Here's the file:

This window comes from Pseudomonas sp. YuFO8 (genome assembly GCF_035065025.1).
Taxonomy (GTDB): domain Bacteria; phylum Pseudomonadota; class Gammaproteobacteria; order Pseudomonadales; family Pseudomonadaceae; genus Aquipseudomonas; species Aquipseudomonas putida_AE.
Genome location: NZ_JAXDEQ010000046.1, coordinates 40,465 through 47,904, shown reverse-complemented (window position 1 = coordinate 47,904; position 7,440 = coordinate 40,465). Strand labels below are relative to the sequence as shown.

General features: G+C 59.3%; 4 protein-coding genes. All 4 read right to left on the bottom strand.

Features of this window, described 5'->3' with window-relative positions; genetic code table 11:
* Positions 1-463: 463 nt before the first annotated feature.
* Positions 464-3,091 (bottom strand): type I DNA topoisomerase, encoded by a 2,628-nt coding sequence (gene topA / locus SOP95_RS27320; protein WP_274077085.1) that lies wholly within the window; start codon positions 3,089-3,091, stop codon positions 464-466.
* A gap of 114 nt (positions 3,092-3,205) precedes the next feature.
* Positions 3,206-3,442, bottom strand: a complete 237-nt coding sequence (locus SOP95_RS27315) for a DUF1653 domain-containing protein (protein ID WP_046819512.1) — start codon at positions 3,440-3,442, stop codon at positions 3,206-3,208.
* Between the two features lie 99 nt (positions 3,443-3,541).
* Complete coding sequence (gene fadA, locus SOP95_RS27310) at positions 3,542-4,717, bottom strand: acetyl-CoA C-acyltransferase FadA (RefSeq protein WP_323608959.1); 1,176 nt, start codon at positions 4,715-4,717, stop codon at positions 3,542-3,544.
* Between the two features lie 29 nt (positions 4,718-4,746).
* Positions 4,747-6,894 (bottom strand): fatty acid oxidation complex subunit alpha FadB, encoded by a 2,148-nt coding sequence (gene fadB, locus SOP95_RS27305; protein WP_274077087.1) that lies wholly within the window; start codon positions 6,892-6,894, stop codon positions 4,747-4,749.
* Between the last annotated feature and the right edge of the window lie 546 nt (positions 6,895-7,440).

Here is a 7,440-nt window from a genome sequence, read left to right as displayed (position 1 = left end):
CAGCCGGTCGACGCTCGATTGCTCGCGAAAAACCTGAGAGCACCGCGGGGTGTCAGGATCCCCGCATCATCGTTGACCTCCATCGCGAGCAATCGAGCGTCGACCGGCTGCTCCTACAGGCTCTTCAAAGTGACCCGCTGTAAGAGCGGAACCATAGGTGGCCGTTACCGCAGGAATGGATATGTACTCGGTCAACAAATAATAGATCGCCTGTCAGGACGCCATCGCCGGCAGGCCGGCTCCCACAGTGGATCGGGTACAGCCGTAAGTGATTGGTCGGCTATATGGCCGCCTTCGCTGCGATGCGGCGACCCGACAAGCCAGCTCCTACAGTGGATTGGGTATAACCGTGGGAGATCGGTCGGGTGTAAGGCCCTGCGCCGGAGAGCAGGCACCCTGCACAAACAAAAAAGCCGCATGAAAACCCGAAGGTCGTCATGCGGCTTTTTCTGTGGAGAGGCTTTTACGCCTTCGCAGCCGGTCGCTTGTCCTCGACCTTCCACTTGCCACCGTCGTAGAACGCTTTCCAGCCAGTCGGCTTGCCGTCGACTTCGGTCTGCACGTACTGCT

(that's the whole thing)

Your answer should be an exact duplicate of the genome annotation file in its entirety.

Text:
This window comes from Pseudomonas sp. YuFO8 (genome assembly GCF_035065025.1).
Taxonomy (GTDB): domain Bacteria; phylum Pseudomonadota; class Gammaproteobacteria; order Pseudomonadales; family Pseudomonadaceae; genus Aquipseudomonas; species Aquipseudomonas putida_AE.
Genome location: NZ_JAXDEQ010000046.1, coordinates 40,465 through 47,904, shown reverse-complemented (window position 1 = coordinate 47,904; position 7,440 = coordinate 40,465). Strand labels below are relative to the sequence as shown.

General features: G+C 59.3%; 4 protein-coding genes. All 4 read right to left on the bottom strand.

Features of this window, described 5'->3' with window-relative positions; genetic code table 11:
* Positions 1-463: 463 nt before the first annotated feature.
* Positions 464-3,091 (bottom strand): type I DNA topoisomerase, encoded by a 2,628-nt coding sequence (gene topA / locus SOP95_RS27320; protein WP_274077085.1) that lies wholly within the window; start codon positions 3,089-3,091, stop codon positions 464-466.
* A gap of 114 nt (positions 3,092-3,205) precedes the next feature.
* Positions 3,206-3,442, bottom strand: a complete 237-nt coding sequence (locus SOP95_RS27315) for a DUF1653 domain-containing protein (protein ID WP_046819512.1) — start codon at positions 3,440-3,442, stop codon at positions 3,206-3,208.
* Between the two features lie 99 nt (positions 3,443-3,541).
* Complete coding sequence (gene fadA, locus SOP95_RS27310) at positions 3,542-4,717, bottom strand: acetyl-CoA C-acyltransferase FadA (RefSeq protein WP_323608959.1); 1,176 nt, start codon at positions 4,715-4,717, stop codon at positions 3,542-3,544.
* Between the two features lie 29 nt (positions 4,718-4,746).
* Positions 4,747-6,894 (bottom strand): fatty acid oxidation complex subunit alpha FadB, encoded by a 2,148-nt coding sequence (gene fadB, locus SOP95_RS27305; protein WP_274077087.1) that lies wholly within the window; start codon positions 6,892-6,894, stop codon positions 4,747-4,749.
* Between the last annotated feature and the right edge of the window lie 546 nt (positions 6,895-7,440).

Here is a 7,440-nt window from a genome sequence, read left to right as displayed (position 1 = left end):
CAGCCGGTCGACGCTCGATTGCTCGCGAAAAACCTGAGAGCACCGCGGGGTGTCAGGATCCCCGCATCATCGTTGACCTCCATCGCGAGCAATCGAGCGTCGACCGGCTGCTCCTACAGGCTCTTCAAAGTGACCCGCTGTAAGAGCGGAACCATAGGTGGCCGTTACCGCAGGAATGGATATGTACTCGGTCAACAAATAATAGATCGCCTGTCAGGACGCCATCGCCGGCAGGCCGGCTCCCACAGTGGATCGGGTACAGCCGTAAGTGATTGGTCGGCTATATGGCCGCCTTCGCTGCGATGCGGCGACCCGACAAGCCAGCTCCTACAGTGGATTGGGTATAACCGTGGGAGATCGGTCGGGTGTAAGGCCCTGCGCCGGAGAGCAGGCACCCTGCACAAACAAAAAAGCCGCATGAAAACCCGAAGGTCGTCATGCGGCTTTTTCTGTGGAGAGGCTTTTACGCCTTCGCAGCCGGTCGCTTGTCCTCGACCTTCCACTTGCCACCGTCGTAGAACGCTTTCCAGCCAGTCGGCTTGCCGTCGACTTCGGTCTGCACGTACTGCT